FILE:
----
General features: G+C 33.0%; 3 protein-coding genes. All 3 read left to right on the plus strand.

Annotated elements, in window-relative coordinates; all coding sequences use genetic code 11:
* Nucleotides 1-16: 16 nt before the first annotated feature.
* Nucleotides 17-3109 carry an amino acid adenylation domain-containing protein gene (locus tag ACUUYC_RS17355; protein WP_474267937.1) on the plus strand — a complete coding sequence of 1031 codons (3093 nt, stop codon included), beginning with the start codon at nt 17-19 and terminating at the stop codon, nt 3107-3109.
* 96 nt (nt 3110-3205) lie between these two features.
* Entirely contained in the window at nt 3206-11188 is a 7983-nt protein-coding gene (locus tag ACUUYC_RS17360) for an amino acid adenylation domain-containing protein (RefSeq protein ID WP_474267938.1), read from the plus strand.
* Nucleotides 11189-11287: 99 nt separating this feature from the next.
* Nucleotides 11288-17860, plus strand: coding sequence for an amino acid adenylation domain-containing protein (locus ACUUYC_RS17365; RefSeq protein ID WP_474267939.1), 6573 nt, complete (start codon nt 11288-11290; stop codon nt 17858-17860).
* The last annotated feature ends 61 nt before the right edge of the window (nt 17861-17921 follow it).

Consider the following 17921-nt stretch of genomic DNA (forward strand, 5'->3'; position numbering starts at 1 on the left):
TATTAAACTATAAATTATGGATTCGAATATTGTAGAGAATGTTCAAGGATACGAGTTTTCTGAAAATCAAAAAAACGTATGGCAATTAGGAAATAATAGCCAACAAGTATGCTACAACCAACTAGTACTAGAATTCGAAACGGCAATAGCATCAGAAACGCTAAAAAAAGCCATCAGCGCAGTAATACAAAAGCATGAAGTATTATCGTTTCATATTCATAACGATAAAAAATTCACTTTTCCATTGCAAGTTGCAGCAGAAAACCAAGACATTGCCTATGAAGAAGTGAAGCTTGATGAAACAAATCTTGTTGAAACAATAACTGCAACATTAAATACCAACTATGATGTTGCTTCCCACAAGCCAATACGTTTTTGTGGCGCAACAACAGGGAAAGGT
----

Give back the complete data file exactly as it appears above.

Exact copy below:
General features: G+C 33.0%; 3 protein-coding genes. All 3 read left to right on the plus strand.

Annotated elements, in window-relative coordinates; all coding sequences use genetic code 11:
* Nucleotides 1-16: 16 nt before the first annotated feature.
* Nucleotides 17-3109 carry an amino acid adenylation domain-containing protein gene (locus tag ACUUYC_RS17355; protein WP_474267937.1) on the plus strand — a complete coding sequence of 1031 codons (3093 nt, stop codon included), beginning with the start codon at nt 17-19 and terminating at the stop codon, nt 3107-3109.
* 96 nt (nt 3110-3205) lie between these two features.
* Entirely contained in the window at nt 3206-11188 is a 7983-nt protein-coding gene (locus tag ACUUYC_RS17360) for an amino acid adenylation domain-containing protein (RefSeq protein ID WP_474267938.1), read from the plus strand.
* Nucleotides 11189-11287: 99 nt separating this feature from the next.
* Nucleotides 11288-17860, plus strand: coding sequence for an amino acid adenylation domain-containing protein (locus ACUUYC_RS17365; RefSeq protein ID WP_474267939.1), 6573 nt, complete (start codon nt 11288-11290; stop codon nt 17858-17860).
* The last annotated feature ends 61 nt before the right edge of the window (nt 17861-17921 follow it).

Consider the following 17921-nt stretch of genomic DNA (forward strand, 5'->3'; position numbering starts at 1 on the left):
TATTAAACTATAAATTATGGATTCGAATATTGTAGAGAATGTTCAAGGATACGAGTTTTCTGAAAATCAAAAAAACGTATGGCAATTAGGAAATAATAGCCAACAAGTATGCTACAACCAACTAGTACTAGAATTCGAAACGGCAATAGCATCAGAAACGCTAAAAAAAGCCATCAGCGCAGTAATACAAAAGCATGAAGTATTATCGTTTCATATTCATAACGATAAAAAATTCACTTTTCCATTGCAAGTTGCAGCAGAAAACCAAGACATTGCCTATGAAGAAGTGAAGCTTGATGAAACAAATCTTGTTGAAACAATAACTGCAACATTAAATACCAACTATGATGTTGCTTCCCACAAGCCAATACGTTTTTGTGGCGCAACAACAGGGAAAGGT